Two years later, in 2011, the Army released a draft training handbook which explicitly advised US personnel to ignore abuses perpetrated by Afghan security officers. The handbook, entitled “A Crisis of Trust and Cultural Incompatibility,” was written by Major Jeffrey Bordin (2011). According to his LinkedIn page, Bordin has a Ph.D. in psychology and holds a “Human Terrain Team Leader” certification from the Army’s Training and Doctrine Command (LinkedIn 2015). The draft handbook includes a list of “taboo conversation topics” that American soldiers should avoid, including “any criticism of pedophilia” and “mentioning homosexuality and homosexual conduct.” Like Cardinalli, Bordin downplays child abuse as a cultural quirk. The handbook states: “Bottom line: Troops may experience social-cultural shock and/or discomfort when interacting [with Afghan security forces]. . .Better situational awareness/understanding of Afghan culture will help better prepare [American troops] to more effectively partner and to avoid cultural conflict“ (Bordin quoted in Nissenbaum 2011).
It is remarkable that HTS’s justifications of pederasty provoked so little media attention. By contrast, military narratives of the mistreatment of Afghan women by the Taliban were routinely recycled by a willing press after 2001, and many Americans came to believe that Afghan women needed to be saved from their own men. Curiously, US news organizations have largely ignored the mistreatment of women in Saudi Arabia, Kuwait, or Pakistan–close allies of the United States.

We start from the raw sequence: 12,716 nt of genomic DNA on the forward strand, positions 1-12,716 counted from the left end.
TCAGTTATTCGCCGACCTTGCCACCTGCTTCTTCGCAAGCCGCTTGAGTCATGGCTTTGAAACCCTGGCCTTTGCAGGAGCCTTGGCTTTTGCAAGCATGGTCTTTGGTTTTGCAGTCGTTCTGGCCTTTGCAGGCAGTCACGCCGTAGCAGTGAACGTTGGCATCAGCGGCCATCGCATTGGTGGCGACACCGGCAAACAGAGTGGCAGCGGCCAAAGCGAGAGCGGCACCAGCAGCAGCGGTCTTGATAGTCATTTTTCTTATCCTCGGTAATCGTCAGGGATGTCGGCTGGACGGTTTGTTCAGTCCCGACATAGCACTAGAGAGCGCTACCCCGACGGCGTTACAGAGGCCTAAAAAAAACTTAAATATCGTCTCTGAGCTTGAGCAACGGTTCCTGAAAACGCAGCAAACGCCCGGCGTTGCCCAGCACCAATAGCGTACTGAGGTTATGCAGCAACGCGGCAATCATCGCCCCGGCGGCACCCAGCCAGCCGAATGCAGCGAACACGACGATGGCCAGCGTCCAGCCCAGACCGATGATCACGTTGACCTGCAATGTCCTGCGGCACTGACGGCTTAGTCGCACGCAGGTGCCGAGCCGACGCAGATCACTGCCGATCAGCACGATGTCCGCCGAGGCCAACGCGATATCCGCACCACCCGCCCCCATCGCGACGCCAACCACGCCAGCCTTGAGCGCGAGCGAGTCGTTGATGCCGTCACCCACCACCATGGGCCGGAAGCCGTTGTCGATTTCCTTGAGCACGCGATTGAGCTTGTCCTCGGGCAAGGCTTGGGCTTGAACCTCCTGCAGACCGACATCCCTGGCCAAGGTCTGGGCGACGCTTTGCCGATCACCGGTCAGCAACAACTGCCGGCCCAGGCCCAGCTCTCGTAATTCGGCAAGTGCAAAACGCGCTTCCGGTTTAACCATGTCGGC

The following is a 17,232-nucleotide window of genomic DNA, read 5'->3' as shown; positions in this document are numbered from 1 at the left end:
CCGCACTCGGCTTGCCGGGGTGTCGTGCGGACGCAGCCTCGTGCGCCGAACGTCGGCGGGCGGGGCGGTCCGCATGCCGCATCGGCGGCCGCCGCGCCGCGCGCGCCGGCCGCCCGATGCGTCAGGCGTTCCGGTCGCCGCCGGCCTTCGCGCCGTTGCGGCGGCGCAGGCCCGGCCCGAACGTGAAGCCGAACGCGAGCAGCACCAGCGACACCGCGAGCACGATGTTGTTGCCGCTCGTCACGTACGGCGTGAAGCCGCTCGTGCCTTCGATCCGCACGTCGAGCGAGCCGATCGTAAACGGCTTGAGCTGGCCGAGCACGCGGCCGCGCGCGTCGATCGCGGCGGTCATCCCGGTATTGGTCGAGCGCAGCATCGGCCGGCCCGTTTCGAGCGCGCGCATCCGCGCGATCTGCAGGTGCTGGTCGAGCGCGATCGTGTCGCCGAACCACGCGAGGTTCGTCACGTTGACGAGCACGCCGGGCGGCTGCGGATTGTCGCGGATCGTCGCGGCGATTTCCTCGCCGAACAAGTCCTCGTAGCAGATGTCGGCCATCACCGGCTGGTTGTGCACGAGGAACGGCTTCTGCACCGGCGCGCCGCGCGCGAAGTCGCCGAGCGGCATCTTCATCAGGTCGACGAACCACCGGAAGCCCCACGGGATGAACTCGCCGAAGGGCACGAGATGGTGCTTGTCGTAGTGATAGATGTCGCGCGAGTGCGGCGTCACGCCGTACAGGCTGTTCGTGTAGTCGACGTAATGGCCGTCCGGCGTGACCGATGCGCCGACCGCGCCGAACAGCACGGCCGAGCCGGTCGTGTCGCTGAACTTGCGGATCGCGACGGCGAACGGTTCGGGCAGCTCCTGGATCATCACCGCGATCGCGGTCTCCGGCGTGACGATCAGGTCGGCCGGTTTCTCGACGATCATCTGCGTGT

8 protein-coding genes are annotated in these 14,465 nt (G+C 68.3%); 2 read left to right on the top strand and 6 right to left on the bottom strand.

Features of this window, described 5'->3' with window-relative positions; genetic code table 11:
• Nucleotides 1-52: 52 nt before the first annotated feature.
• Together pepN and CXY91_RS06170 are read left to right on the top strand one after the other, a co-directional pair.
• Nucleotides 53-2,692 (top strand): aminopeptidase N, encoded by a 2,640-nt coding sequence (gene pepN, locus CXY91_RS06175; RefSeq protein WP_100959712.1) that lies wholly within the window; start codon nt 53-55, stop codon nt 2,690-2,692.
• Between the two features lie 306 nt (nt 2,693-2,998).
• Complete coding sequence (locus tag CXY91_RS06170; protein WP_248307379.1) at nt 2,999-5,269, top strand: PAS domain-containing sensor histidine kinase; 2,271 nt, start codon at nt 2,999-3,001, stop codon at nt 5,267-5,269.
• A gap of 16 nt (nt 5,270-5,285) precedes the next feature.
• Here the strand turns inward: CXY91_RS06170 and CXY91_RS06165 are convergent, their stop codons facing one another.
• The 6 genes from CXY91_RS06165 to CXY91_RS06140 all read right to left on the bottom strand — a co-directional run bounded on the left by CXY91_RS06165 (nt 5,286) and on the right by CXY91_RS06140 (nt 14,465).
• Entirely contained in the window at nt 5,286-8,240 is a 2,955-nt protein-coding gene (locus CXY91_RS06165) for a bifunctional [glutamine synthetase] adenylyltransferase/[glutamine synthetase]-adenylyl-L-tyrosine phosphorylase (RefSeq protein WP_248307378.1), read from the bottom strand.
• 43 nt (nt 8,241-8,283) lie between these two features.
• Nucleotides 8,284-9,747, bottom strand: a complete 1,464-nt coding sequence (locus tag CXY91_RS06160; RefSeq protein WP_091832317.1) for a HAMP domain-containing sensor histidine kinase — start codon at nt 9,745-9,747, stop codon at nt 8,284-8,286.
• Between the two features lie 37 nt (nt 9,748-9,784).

In fact, Human Terrain Team analyses fit the preconceived off-the-shelf Orientalist stereotypes of Islamic societies critically dissected by the late Edward Said. One need look no further than the cover of Said’s Orientalism. It features Jean-Léon Gérôme’s painting The Snake Charmer, a romanticized portrayal of a nude boy dancing before tribal elders. The image neatly aligns with long-standing European notions of Oriental exoticism. (It is striking that European and American critics of pederasty often ignore the fact that it was practiced in the West for centuries–most famously in ancient Greece and Rome. Some suggest that the practice may have been introduced to Central Asia during the period of Alexander the Great, long before the arrival of Islam.) The “anthropological” information provided to the military by HTS frequently stressed such exoticism, while ignoring centuries of contact with the West, legacies of European colonialism, and the inequities of power relations that most anthropological analyses would address.